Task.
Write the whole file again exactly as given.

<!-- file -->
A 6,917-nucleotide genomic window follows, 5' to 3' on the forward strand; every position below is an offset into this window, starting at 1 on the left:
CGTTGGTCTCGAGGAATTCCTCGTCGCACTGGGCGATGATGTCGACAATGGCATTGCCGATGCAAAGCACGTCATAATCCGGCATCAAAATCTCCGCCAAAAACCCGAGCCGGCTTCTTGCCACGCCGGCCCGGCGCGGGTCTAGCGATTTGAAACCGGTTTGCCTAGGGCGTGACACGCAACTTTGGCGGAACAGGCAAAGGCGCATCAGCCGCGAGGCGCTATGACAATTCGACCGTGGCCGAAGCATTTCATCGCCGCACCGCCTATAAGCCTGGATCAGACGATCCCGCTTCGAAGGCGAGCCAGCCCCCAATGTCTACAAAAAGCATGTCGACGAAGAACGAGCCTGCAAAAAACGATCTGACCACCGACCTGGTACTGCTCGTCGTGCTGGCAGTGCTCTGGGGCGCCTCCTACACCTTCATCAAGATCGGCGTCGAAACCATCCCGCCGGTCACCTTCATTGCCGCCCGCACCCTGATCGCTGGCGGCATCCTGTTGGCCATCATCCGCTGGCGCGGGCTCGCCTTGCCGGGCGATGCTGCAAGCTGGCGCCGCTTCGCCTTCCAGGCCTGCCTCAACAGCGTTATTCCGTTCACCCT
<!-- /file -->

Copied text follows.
A 6,917-nucleotide genomic window follows, 5' to 3' on the forward strand; every position below is an offset into this window, starting at 1 on the left:
CGTTGGTCTCGAGGAATTCCTCGTCGCACTGGGCGATGATGTCGACAATGGCATTGCCGATGCAAAGCACGTCATAATCCGGCATCAAAATCTCCGCCAAAAACCCGAGCCGGCTTCTTGCCACGCCGGCCCGGCGCGGGTCTAGCGATTTGAAACCGGTTTGCCTAGGGCGTGACACGCAACTTTGGCGGAACAGGCAAAGGCGCATCAGCCGCGAGGCGCTATGACAATTCGACCGTGGCCGAAGCATTTCATCGCCGCACCGCCTATAAGCCTGGATCAGACGATCCCGCTTCGAAGGCGAGCCAGCCCCCAATGTCTACAAAAAGCATGTCGACGAAGAACGAGCCTGCAAAAAACGATCTGACCACCGACCTGGTACTGCTCGTCGTGCTGGCAGTGCTCTGGGGCGCCTCCTACACCTTCATCAAGATCGGCGTCGAAACCATCCCGCCGGTCACCTTCATTGCCGCCCGCACCCTGATCGCTGGCGGCATCCTGTTGGCCATCATCCGCTGGCGCGGGCTCGCCTTGCCGGGCGATGCTGCAAGCTGGCGCCGCTTCGCCTTCCAGGCCTGCCTCAACAGCGTTATTCCGTTCACCCT